The English proverb suggests the idea that the number of people on the earth equals the number of minds. However, it is possible to argue this statement because people change their mind during their life or every minute though a strong position in life is determined by the firmness of the mind.
Characters created by Albert Camus in his eternal novels include his ideas about the world, its structure, values, and motivation of every individual. Loneliness, exile, separation, inability to remember every minute, and a range of other things claimed to be absurd make the readers understand the author and his attempts to convey his message of the value of life as he makes us estimate the life by denying those values.
Though Camus’ characters reflect his vision of life and its logic, each character’s ideas can be used to support the position of other; thus, the character of The Plague has a duplicate in The Myth of Sisyphus in terms of ideas and a life position.
The main character of The Plague, Dr. Bernard Rieux whose position in life is not really appropriate for the one possessed by a professional doctor serves as the reflection of the author’s ideas and perception of life through the horros of the plague and isolation. Though he knows what to do with the patients and is treated as a great expert, he does not value the life even when he finds himself isolated from his wife, he treats an exile as one of the strongest emotions (Camus, “The Plague” 165).
Every step made by this man leaves no doubt concerning the motivation and the highest purpose until the readers can see that this person does not value the life and does not realize the necessity of living and the predestination of men on earth. No matter how strong is his desire to save lives of ordinary people by applying to authorities and health care organizations, this terrible disease cannot evoke a desire to live in this dried-up man.
Though every character of Camus’ novels and essays is full of specific features, he/she is only a reflection of the author’s ideas and a strong life position. However, this does not seem to coincide greatly with the power of the author to evoke feelings in his contemporaries and in future generations. The concept of exile and loneliness seems irrelevant to the enormous energy that comes from every line written by Albert Camus.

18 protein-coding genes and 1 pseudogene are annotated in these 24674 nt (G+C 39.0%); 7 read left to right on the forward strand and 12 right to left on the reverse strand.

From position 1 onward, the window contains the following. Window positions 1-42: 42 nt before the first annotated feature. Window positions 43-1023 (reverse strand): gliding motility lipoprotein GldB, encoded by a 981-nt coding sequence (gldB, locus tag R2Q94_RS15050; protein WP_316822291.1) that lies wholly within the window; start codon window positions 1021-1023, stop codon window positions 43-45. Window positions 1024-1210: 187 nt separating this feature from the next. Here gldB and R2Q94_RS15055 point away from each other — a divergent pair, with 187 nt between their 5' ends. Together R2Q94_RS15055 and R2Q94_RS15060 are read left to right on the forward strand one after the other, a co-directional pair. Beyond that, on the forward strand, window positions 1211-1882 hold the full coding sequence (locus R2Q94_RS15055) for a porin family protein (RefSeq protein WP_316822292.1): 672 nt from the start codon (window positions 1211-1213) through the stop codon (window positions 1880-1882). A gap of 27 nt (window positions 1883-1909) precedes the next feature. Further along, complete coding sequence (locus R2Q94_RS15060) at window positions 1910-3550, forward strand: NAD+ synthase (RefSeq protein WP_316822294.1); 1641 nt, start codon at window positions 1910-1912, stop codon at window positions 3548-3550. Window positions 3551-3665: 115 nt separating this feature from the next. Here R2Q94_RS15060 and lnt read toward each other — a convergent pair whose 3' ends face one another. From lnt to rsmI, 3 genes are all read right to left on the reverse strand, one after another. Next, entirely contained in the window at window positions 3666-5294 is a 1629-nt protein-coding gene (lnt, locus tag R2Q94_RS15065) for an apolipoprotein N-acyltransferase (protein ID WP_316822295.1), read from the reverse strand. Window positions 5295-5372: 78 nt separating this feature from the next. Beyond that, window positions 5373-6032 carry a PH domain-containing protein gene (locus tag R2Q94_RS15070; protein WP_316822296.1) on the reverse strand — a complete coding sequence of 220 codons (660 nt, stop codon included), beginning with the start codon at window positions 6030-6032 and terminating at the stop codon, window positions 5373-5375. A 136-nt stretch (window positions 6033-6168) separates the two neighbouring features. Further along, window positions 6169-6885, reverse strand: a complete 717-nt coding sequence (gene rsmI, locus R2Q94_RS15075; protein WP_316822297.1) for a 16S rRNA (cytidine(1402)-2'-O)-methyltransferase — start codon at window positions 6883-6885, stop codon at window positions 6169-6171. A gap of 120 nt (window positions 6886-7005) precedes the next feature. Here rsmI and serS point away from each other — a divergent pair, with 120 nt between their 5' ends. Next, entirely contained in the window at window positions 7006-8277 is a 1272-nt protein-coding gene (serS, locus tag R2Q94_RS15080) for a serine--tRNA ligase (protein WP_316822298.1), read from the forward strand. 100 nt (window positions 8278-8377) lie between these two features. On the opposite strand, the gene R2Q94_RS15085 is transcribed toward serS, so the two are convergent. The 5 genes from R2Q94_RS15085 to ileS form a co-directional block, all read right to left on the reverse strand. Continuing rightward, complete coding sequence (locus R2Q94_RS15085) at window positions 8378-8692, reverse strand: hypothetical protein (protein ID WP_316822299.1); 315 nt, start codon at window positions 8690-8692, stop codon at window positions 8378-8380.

The author writes about absurdity of the world and human lives without being absolutely sure that the readers are able to understand his ideas due to the number of meanings that can be applied. “His exile is without remedy since he is deprived of the memory of a lost home or the hope of a promised land” (Camus, “The Myth” 6); this statement reflects clearly the scope of human life that consists of different memories while it is not worth living without memories because no values and beliefs would be left.
The Stranger combines characteristics of main heroes of The Plague and The Myth of Sisyphus because he is as clear and open as the narrator who explains the absurdity of the world; at the same time, Meursault is as lonely as Dr. Bernard Rieux who does not value his own life either. Though ideas of loneliness do not frighten the main character, he is not a lonely person; he is social and friendly with people he knows but does not express strong feelings about his mother’s death.
Lack of emotions makes this work of literature even more emotional though logical while another great idea conveyed by the author makes the things clear; it is when the main character analyzes his life: “I had been right, I was still right, I was always right. I had lived my life one way and I could just as well have lived it another” (Camus, “The Stranger” 121). This explains every attempt of the author to reduce the value of human life because the right to make a choice is an integral part of life and cannot be considered absurd.
Novels and essays written by Albert Camus make us believe that there is nothing important in human life; moreover, the author makes us believe that the entire life is absurd and is not worth living.
However, when one reads carefully and notices every ambiguous meaning, it is possible to perceive the value of life and hints given by the author concerning the importance of making choice because we can do it and living our lives as we think it necessary. Every step taken by the characters of Camus’ novels is aimed at provoking thoughts and concluding on the suggested ideas and concepts that should be used as a basis for further reflections.
Camus, Albert. The Myth of Sisyphus. Trans. Justin O’Brien. New York: Vintage-Random House, 1991. Print.
Camus, Albert. The Plague. Trans. Stuart Gilbert. New York: Vintage-Random House, 1991. Print.
Camus, Albert. The Stranger. Trans. Matthew Ward. New York: Vintage-Random House, 1989. Print.